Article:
Ben: The questions have changed over time. It used to be “Did I ever date Topanga in real life?” That’s what everyone wanted to know.

    90sGP: And the answer is?

    Ben: We were very, very good friends but when you grow up with someone since the time you’re 11 years old, and you see each other go through some pretty awkward years, by the time you both hit 20, you don’t really want to date or anything.

    90sGP: Good point.

    Ben: We were very, very good friends. So, people ask me that, and the answer is no. They also ask if I still keep in touch with people from the show. 

    90sGP: What’s a quick rundown of things you’ve been up to in the Hollywood/TV/movie world since Boy Meets World ended?

    Ben: After Boy Meets World ended, I went to Stanford. I studied political science there, and I think it was a good experience for me to go because I’d been working for so long. I wanted the experience of getting a normal education and going to a normal school. After Stanford, I came home and I’ve been working ever since. I’ve been doing a lot of film and a lot of TV, a lot of guest spots, a lot of writing. A whole host of a bunch of different things.

    90sGP: So you like writing, producing — that sort of thing?

    Ben: I do. That’s where I want to eventually land. Believe it or not, I still have a huge penchant for sitcoms and comedies. There is some really funny stuff on TV right now, but nothing like … funny, nice, sweet sitcoms. 

    90sGP: That’s true. Everything’s gotten edgy.

    Ben: Yes, everything’s edgier now, which is understandable because they have to compete with cable shows. But there is a market for that. The entertainment business is like a huge pie. I think there’s still a big slice for funny, interesting, quirky sitcoms. So, that’s where my focus is. I write a lot, working to create shows like that, trying to keep the American public entertained.

    90sGP: OK, so here are some of our fun questions from our Twitter followers. Is there any chance of a Boy Meets World reunion?

    Ben: You know, I’ve spoken to the executive producers about that. I’m going to say that it’s probably unlikely, unfortunately. I know the cast members would probably love to do it, but it’s a difficult situation to make happen. I think we were maybe going to do it for awhile a few years back. I think if there were ever some sort of Boy Meets World reunion it would be like me getting a show on the air and having some of the other people from the show make an appearance. As far as an official Boy Meets World reunion, I don’t know. I’m not going to say no 100%, but I’m just not sure. It’s out of my control.

    90sGP: I know you said people ask you often if you’re still close with other members of the cast. Are you all still in touch?

    Ben: We all still talk. We still communicate and we’re still friendly, but everyone’s got their own lives. Everyone’s so busy. I guess when you grow up with someone and you spend so much time with them, you don’t need to talk to them and see them all the time. Like, when I do see Rider (Strong) or Will (Friedle) or anyone, it doesn’t matter if it’s been six weeks or six years, you just immediately go back into a routine. I think you could say that about anyone you’re close with in your life. What I always like about good friendships and relationships is that it doesn’t matter how much time it’s been, you can immediately sit down and start talking and pick up where things left off. It’s like no time has passed at all. I think that’s the sign of a really good friendship, and that’s how I feel about a lot of the cast members from Boy Meets World.

    90sGP: How did being a TV kid impact/affect you?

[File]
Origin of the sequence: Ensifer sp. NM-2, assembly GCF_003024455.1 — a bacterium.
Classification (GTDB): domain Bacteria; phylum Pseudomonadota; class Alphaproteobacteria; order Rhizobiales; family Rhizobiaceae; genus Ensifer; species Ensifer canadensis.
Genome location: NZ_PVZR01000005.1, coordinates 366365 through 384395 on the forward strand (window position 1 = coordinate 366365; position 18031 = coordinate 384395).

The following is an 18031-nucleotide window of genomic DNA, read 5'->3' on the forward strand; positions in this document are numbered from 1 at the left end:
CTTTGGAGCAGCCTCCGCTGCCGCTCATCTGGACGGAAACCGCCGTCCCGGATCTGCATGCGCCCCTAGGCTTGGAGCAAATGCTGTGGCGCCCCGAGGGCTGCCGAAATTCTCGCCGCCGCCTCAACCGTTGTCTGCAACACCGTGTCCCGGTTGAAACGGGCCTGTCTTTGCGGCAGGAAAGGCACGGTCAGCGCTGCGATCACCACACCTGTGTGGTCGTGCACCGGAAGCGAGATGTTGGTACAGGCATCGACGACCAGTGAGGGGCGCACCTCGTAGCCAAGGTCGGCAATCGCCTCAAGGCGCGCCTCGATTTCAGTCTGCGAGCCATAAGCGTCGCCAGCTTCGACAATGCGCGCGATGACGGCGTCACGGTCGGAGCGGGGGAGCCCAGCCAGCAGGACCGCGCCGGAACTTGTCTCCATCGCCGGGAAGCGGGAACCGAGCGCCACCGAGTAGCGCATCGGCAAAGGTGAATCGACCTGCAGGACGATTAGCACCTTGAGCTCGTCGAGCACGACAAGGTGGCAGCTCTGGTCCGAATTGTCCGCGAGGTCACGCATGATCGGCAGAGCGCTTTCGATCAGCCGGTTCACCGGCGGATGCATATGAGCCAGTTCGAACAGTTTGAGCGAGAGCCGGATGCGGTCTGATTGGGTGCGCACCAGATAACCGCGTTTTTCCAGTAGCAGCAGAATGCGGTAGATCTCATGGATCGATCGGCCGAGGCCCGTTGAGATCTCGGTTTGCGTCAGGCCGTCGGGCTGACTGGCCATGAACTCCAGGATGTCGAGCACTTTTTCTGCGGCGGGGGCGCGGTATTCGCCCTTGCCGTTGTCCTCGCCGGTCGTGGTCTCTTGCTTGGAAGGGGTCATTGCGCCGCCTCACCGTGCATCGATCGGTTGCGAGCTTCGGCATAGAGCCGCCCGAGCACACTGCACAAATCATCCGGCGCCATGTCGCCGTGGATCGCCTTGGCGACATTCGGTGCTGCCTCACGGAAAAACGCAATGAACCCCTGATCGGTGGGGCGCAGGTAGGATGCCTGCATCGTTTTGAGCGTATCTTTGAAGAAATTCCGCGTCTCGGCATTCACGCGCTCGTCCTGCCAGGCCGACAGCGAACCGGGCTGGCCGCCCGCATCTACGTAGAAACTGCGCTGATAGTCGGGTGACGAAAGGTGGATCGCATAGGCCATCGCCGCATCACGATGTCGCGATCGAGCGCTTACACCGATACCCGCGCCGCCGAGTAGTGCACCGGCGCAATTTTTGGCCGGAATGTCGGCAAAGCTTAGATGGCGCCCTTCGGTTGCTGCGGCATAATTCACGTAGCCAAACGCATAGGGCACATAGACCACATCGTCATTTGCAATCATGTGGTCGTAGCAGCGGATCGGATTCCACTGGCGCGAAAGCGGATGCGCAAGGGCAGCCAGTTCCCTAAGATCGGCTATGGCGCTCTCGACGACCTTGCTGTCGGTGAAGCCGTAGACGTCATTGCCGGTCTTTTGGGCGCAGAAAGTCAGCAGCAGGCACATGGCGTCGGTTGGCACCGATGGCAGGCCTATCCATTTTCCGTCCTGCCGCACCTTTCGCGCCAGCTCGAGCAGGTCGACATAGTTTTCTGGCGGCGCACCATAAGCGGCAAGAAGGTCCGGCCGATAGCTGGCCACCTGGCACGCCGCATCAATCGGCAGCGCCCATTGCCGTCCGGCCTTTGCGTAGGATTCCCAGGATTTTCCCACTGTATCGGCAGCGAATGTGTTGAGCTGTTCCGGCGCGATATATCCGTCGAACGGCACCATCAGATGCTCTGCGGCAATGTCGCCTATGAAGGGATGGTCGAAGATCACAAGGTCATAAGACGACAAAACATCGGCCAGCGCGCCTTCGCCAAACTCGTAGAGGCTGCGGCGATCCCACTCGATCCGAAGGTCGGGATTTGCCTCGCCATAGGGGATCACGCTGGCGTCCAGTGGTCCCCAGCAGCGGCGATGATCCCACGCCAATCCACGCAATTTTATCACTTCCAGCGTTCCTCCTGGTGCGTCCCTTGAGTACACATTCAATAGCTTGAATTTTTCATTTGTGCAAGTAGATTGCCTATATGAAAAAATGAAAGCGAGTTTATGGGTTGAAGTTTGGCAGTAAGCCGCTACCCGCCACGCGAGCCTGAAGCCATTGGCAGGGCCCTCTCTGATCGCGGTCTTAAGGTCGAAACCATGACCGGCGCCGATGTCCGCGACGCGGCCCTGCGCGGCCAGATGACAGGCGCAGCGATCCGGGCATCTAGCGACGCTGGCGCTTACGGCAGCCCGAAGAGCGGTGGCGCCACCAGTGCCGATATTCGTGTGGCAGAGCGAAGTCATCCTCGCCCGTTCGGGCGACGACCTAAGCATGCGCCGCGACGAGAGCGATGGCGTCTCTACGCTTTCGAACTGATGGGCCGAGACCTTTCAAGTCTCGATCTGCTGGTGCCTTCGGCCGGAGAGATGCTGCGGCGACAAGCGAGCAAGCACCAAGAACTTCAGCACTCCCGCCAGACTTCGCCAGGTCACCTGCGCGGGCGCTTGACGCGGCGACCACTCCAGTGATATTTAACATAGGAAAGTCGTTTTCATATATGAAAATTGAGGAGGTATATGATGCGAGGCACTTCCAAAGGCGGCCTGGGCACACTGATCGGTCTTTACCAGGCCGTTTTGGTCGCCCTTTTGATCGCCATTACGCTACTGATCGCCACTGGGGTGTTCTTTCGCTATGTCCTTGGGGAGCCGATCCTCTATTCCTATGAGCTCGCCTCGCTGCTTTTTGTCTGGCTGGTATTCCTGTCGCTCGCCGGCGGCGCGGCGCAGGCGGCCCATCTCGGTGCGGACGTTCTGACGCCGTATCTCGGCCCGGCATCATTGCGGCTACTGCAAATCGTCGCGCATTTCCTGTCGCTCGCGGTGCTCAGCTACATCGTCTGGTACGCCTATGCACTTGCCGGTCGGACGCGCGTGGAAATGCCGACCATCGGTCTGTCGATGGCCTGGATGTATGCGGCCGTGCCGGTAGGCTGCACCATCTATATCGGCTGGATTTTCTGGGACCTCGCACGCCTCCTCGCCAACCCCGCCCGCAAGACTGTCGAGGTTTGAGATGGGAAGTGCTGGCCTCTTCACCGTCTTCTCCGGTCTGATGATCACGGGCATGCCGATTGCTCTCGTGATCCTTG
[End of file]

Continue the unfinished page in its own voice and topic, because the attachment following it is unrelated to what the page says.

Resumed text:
Ben: I was very blessed, and it was a really great opportunity to be an actor. It was fun and exciting and interesting. I was around people who tried to keep me normal and humble. I think it was a really interesting and unique way to grow up. I think there were a lot of advantages and a couple of disadvantages. I just kind of rolled with it.

    90sGP: Here’s a fun one. Based on Cory and Topanga’s relationship — everyone’s ideal couple — do you have any relationship advice to share? Did it teach you anything about real-life relationships?

    Ben: I don’t know if I have a specific piece of advice that wouldn’t sound negative, but I think it did teach all of us — myself included — a lot about what it means to be in a healthy, committed, loving relationship. I think it was kind of a nice model. I hear that from people a lot. I guess to go back to your other question about what I get asked the most … people always say, “I loved that relationship.” My mentions on Twitter, a lot of them are, “Gosh, I wish I had a relationship like you and Topanga.” What that says to me is that everyone’s looking for something very special, and it’s not just girls. I think guys feel the same way that, at the end of the day, despite all the drama and all of the ups and downs of relationships, at the end of the day, people just want someone special that they can just relax and have fun with. They can just take care of each other. … That Cory-Topanga relationship taught me that everyone just wants someone special, someone to love.

    90sGP: Our last question, and you don’t have to answer this if you don’t want to. … But most of our followers are curious, well, first off if you’d marry them, but the second-most common question we got for you was: Do you have a real-life Topanga?

    Ben: This is going to sound a little snobby, but I get a lot of marriage proposals on Twitter.

    90sGP: (laughing) I’m not surprised.

    Ben: I’ll keep it very brief. There is no Mrs. Savage yet. That’s all I’ll say. (laughing) … What was the question again?

    90sGP: Just about a real-life Topanga. I think everyone just loved that relationship so much.

    Ben: She was beautiful and fun and supportive. I was kind of funny and neurotic and weird. It just kind of worked. The funny thing is those (characters) were really us. It wasn’t like we were really playing these characters. That was really just the writers writing off of who we were. The writers really just took our personalities into account. They saw me as this funny, like, nutcase, and they said, ‘We’ll write around that.’ And Danielle (Fishel) was so sweet and so smart, such a loving person. So pretty.

    (Message from Nicole and Stef: Again, a big thanks to Ben for his time! This interview has been edited slightly and condensed. Image credit: http://people.zap2it.com)

  9. vanilllacoco:

my new coloring book! #90sgirlproblem #love #dareToDream (Taken with instagram)


    my new coloring book! #90sgirlproblem #love #dareToDream (Taken with instagram)

  10. Hey Biebs, THIS is the real “as long as you love me.” #90sgirlcorrections